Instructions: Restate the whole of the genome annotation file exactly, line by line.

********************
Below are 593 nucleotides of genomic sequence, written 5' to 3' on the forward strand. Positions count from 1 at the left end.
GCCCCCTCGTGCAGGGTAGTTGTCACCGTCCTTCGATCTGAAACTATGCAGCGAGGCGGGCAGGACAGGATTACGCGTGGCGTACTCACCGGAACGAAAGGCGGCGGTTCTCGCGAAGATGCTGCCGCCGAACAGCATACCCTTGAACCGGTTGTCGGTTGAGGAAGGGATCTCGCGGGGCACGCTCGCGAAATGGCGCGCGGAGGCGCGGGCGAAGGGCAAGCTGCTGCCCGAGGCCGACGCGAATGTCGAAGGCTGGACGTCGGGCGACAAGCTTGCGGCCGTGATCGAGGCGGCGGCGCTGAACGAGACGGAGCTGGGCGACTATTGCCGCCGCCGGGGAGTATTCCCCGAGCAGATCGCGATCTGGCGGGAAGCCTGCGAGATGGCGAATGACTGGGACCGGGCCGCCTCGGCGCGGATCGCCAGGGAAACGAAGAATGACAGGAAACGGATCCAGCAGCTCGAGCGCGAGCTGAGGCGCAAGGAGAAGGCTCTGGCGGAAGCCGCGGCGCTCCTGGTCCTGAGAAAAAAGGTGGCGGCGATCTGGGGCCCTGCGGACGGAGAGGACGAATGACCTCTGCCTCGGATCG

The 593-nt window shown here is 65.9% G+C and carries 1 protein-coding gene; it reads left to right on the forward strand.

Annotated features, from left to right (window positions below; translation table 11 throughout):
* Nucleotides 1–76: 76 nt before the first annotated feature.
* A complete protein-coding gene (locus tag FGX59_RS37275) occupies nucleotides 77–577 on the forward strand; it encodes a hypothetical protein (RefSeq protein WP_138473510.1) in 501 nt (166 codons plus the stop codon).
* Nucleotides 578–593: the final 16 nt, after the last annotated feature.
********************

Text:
Below are 593 nucleotides of genomic sequence, written 5' to 3' on the forward strand. Positions count from 1 at the left end.
GCCCCCTCGTGCAGGGTAGTTGTCACCGTCCTTCGATCTGAAACTATGCAGCGAGGCGGGCAGGACAGGATTACGCGTGGCGTACTCACCGGAACGAAAGGCGGCGGTTCTCGCGAAGATGCTGCCGCCGAACAGCATACCCTTGAACCGGTTGTCGGTTGAGGAAGGGATCTCGCGGGGCACGCTCGCGAAATGGCGCGCGGAGGCGCGGGCGAAGGGCAAGCTGCTGCCCGAGGCCGACGCGAATGTCGAAGGCTGGACGTCGGGCGACAAGCTTGCGGCCGTGATCGAGGCGGCGGCGCTGAACGAGACGGAGCTGGGCGACTATTGCCGCCGCCGGGGAGTATTCCCCGAGCAGATCGCGATCTGGCGGGAAGCCTGCGAGATGGCGAATGACTGGGACCGGGCCGCCTCGGCGCGGATCGCCAGGGAAACGAAGAATGACAGGAAACGGATCCAGCAGCTCGAGCGCGAGCTGAGGCGCAAGGAGAAGGCTCTGGCGGAAGCCGCGGCGCTCCTGGTCCTGAGAAAAAAGGTGGCGGCGATCTGGGGCCCTGCGGACGGAGAGGACGAATGACCTCTGCCTCGGATCG

The 593-nt window shown here is 65.9% G+C and carries 1 protein-coding gene; it reads left to right on the forward strand.

Annotated features, from left to right (window positions below; translation table 11 throughout):
* Nucleotides 1–76: 76 nt before the first annotated feature.
* A complete protein-coding gene (locus tag FGX59_RS37275) occupies nucleotides 77–577 on the forward strand; it encodes a hypothetical protein (RefSeq protein WP_138473510.1) in 501 nt (166 codons plus the stop codon).
* Nucleotides 578–593: the final 16 nt, after the last annotated feature.